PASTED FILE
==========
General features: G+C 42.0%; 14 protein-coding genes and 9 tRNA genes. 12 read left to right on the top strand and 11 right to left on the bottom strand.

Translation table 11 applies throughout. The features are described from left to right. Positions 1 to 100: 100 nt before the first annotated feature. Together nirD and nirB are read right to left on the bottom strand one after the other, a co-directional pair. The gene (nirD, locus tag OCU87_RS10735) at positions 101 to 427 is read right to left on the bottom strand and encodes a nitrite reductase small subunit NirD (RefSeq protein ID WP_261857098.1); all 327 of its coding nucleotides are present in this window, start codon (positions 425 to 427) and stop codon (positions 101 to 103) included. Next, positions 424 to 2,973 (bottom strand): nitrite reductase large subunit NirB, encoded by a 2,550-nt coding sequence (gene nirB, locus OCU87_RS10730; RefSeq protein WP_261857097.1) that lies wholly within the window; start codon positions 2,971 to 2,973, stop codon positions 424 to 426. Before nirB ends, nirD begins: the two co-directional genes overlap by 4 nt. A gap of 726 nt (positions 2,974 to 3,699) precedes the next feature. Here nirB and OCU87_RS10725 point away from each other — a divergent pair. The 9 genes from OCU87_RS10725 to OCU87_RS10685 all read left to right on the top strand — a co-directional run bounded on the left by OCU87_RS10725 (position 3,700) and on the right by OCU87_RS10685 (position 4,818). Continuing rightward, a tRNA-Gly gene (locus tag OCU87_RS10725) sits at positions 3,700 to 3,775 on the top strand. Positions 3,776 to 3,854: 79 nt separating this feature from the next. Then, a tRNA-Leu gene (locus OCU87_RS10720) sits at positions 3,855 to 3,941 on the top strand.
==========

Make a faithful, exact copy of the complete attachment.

General features: G+C 42.0%; 14 protein-coding genes and 9 tRNA genes. 12 read left to right on the top strand and 11 right to left on the bottom strand.

Translation table 11 applies throughout. The features are described from left to right. Positions 1 to 100: 100 nt before the first annotated feature. Together nirD and nirB are read right to left on the bottom strand one after the other, a co-directional pair. The gene (nirD, locus tag OCU87_RS10735) at positions 101 to 427 is read right to left on the bottom strand and encodes a nitrite reductase small subunit NirD (RefSeq protein ID WP_261857098.1); all 327 of its coding nucleotides are present in this window, start codon (positions 425 to 427) and stop codon (positions 101 to 103) included. Next, positions 424 to 2,973 (bottom strand): nitrite reductase large subunit NirB, encoded by a 2,550-nt coding sequence (gene nirB, locus OCU87_RS10730; RefSeq protein WP_261857097.1) that lies wholly within the window; start codon positions 2,971 to 2,973, stop codon positions 424 to 426. Before nirB ends, nirD begins: the two co-directional genes overlap by 4 nt. A gap of 726 nt (positions 2,974 to 3,699) precedes the next feature. Here nirB and OCU87_RS10725 point away from each other — a divergent pair. The 9 genes from OCU87_RS10725 to OCU87_RS10685 all read left to right on the top strand — a co-directional run bounded on the left by OCU87_RS10725 (position 3,700) and on the right by OCU87_RS10685 (position 4,818). Continuing rightward, a tRNA-Gly gene (locus tag OCU87_RS10725) sits at positions 3,700 to 3,775 on the top strand. Positions 3,776 to 3,854: 79 nt separating this feature from the next. Then, a tRNA-Leu gene (locus OCU87_RS10720) sits at positions 3,855 to 3,941 on the top strand.